Luxurious lodges

One of the lesser-known facts about Ngorongoro Crater is that some of the most luxurious accommodations in the whole of Africa can be found on its crater wall. The area offers a variety of lodging options from budget-friendly to luxury, making your vacation both comfortable and memorable. If having access to all modern conveniences and an unparalleled level of service amidst African wilderness sounds attractive, you have many amazing choices!

Such lodges include the Lake Ndutu Tented Lodge, the Ngorongoro Serena Safari Lodge, and many others These hotels provide stunning views and direct access to the natural beauty of the crater and the surrounding Ngorongoro highlands.

Over 42,000 people are living in the Ngorongoro Conservation Area

98% of the people living in the area are Maasai - the indigenous people of Ngorongoro. The main inhabitants of this region used to be the Barabaig and Datooga people. However, they were pushed off their lands by the Maasai and are now a minority population concentrated towards the south and east of the area.

Over time, the Maasai pastoralists have transitioned from a nomadic lifestyle to a more settled one, with increasing emphasis on education. Now they have to go to school, and many choose to move to the cities.

The Great Migration can be seen here

Annually, the Great Migration involves millions of wildebeest and zebras that move through the Ngorongoro Conservation Area and the Serengeti National Park. This is a great opportunity to see African animals in all their glory and witness the largest movement of large mammals on the entire planet.

The beauty of The Ngorongoro Crater is so unique that the area has been used as the location for many fiction and non-fiction films. And it's easy to guess why. Notable films include "Great Natural Wonders of the World" and "Living Earth," which highlighted the crater's scenic and ecological importance. The area's cinematic appeal continues to draw filmmakers, influencers, photographers, and travelers fascinated by its natural beauty.

Incredible biodiversity

There are 300 Species of large animals living in The Ngorongoro Conservation Area. If you add birds and insects, the count will easily reach thousands. The Ngorongoro crater is often referred to as the place with the highest density of large mammals on the planet. Its large population of lions stands in particular. The Crater is renowned for its rich wildlife that are accustomed to visitors, which makes for a perfect wildlife viewing destination. However, you will not find giraffes here; the crater’s steep sides are not navigable for these creatures.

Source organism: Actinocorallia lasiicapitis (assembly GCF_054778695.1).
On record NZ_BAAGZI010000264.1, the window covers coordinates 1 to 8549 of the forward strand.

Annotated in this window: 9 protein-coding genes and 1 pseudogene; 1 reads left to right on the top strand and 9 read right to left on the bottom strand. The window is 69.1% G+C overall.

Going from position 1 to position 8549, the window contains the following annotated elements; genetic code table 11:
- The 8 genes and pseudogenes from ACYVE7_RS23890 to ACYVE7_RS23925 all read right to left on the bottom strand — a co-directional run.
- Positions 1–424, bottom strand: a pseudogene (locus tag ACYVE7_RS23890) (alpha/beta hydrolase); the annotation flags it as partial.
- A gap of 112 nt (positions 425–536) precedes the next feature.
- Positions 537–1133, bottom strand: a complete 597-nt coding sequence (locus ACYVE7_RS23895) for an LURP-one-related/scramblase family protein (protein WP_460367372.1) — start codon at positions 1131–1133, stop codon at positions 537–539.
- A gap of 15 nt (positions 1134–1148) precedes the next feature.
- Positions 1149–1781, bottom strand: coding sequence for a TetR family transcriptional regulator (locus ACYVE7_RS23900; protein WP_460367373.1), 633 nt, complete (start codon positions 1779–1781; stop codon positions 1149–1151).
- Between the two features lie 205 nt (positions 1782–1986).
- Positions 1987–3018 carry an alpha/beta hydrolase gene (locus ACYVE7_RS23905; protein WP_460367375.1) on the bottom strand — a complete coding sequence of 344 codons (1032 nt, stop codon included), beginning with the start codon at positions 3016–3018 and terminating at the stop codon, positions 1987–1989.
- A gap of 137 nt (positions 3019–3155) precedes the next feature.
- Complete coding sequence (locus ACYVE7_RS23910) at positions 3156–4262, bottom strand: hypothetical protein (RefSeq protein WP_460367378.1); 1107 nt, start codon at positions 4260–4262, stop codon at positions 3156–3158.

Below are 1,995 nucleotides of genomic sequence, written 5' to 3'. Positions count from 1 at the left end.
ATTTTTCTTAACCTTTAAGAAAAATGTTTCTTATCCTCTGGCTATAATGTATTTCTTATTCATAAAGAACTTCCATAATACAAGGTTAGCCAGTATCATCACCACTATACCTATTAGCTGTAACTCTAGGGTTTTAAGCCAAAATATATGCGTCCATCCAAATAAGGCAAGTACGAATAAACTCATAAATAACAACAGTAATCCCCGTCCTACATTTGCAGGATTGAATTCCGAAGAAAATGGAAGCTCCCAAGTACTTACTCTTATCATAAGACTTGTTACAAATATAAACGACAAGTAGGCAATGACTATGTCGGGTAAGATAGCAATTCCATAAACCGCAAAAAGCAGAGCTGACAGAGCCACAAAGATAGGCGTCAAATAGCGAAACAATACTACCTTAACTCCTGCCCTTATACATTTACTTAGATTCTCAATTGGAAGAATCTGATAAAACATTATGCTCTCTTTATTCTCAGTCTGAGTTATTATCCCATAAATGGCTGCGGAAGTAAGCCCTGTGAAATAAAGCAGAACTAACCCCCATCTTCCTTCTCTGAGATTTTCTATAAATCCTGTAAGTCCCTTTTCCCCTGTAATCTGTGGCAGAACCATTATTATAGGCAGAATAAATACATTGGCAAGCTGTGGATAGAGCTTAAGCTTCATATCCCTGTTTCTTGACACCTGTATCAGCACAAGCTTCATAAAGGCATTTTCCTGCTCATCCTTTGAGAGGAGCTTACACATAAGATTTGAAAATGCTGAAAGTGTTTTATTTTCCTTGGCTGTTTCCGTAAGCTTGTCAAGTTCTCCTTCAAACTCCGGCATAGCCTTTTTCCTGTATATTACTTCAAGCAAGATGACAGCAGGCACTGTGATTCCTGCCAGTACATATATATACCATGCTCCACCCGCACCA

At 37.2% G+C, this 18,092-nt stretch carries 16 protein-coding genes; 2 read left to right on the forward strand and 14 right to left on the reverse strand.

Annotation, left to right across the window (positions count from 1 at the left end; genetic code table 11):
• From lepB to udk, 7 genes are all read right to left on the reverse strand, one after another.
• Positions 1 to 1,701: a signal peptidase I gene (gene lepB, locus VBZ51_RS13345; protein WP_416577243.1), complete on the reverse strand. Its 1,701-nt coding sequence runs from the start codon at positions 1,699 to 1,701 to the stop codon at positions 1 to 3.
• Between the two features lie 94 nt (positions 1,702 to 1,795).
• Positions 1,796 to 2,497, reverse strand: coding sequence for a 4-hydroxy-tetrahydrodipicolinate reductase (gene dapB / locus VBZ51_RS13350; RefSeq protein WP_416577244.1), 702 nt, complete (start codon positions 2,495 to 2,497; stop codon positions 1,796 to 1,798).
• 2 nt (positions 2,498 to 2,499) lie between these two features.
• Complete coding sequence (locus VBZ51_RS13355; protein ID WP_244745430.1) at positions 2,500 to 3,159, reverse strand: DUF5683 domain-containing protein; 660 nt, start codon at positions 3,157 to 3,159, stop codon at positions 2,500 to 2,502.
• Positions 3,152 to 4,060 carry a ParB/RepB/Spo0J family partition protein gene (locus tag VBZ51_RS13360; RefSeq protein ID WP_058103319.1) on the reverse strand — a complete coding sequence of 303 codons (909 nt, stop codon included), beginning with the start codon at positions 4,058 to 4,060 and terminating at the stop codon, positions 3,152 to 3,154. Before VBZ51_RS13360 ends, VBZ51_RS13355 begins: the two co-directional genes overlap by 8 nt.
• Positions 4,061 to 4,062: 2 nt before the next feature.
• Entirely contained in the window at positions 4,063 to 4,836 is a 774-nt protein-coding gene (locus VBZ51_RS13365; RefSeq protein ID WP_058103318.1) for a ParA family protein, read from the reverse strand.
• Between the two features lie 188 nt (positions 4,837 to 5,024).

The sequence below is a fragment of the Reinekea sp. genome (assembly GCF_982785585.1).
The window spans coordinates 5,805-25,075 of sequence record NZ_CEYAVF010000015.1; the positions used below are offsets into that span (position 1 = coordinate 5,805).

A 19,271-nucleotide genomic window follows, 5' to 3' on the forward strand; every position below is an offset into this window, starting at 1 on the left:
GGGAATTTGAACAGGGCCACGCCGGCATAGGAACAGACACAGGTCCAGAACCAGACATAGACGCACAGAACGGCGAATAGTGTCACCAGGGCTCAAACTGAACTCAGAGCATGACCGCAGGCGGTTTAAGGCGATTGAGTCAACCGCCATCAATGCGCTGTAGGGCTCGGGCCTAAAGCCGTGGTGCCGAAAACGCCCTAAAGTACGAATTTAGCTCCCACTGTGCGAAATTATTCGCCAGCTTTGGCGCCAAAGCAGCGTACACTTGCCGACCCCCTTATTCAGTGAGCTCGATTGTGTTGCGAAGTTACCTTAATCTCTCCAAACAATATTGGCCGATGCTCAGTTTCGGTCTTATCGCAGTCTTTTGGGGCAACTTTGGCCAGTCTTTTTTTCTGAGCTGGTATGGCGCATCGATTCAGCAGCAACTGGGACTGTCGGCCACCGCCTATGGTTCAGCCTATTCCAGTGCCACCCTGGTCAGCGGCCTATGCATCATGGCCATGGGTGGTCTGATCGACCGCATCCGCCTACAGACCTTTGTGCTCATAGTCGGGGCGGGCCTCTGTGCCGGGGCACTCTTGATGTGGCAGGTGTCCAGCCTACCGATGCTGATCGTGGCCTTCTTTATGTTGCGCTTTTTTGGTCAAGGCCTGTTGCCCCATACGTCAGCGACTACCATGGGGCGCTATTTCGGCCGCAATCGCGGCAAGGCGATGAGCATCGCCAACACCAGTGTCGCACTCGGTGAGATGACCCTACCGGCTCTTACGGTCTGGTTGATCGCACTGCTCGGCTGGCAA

A birder's paradise

There is a huge array of bird species to spot here. The Crater and the broader conservation area is a haven for birdwatchers with over 550 species of birds. From flamingoes and ostriches to birds of prey and tiny sunbirds, the variety here is astonishing. Many rare species like Livingstone’s Turaco will delight anyone interested in Tanzania's avian species.

Final thoughts

The Ngorongoro crater stands out as a truly iconic destination. It's the world's largest inactive volcanic caldera that has remained intact and unfilled with water. This unique site presents exciting opportunities for travelers to see diverse wildlife and enjoy the unmistakable landscapes of the Ngorongoro Crater. The Ngorongoro Conservations Area is also an important conservation zone, preserving the biodiversity of this region.

Interesting going on a Ngorongoro Crater safari? Consider booking a tour with a reputable local operator like Altezza Travel. 

Published on 18 October 2023 Revised on 22 April 2024
About this article
Marvin Derichs
Expert Articles: 13
Written byMarvin Derichs
Travel Expert Tanzania
Expertise:
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Safari Safari
Tanzania Tanzania

Marvin Derichs, a Germany-based travel consultant for Altezza Travel, spent seven years living in Tanzania before returning to snowy Schleswig. Drawing from his rich experience, he now advises prospective travelers on exciting adventures in Tanzania. Marvin possesses extensive knowledge about Tanzania's mountains and popular safari parks and shares his insights with our readers.

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1 Comment
Altezza Travel
Peter
03 Mar 2024
Hi! Can you tell me if 1 day is enough to visit Ngorongoro? I'm short on time. Also, is it a good idea to go there in early March?
Altezza Travel
Altezza Travel
03 Mar 2024

A day trip to Ngorongoro is really not advisable, since the transfer from Arusha to the park gate will take around 4 hours. Adding the road on the crater rim and the descent, the drive will take about 6 hours in total. Therefore, by the time you arrive inside the crater from Arusha, you will have a maximum of 1-2 hours before you need to begin the 6-hour journey back.

If you are limited by time, the best option would be to visit Tarangire on Day 1, then around 16:00 drive towards Ngorongoro and stay overnight nearby or even on the crater rim (if your budget allows). Then, on Day 2, you can start your safari inside the crater early in the morning. After lunch, you will drive back to Arusha.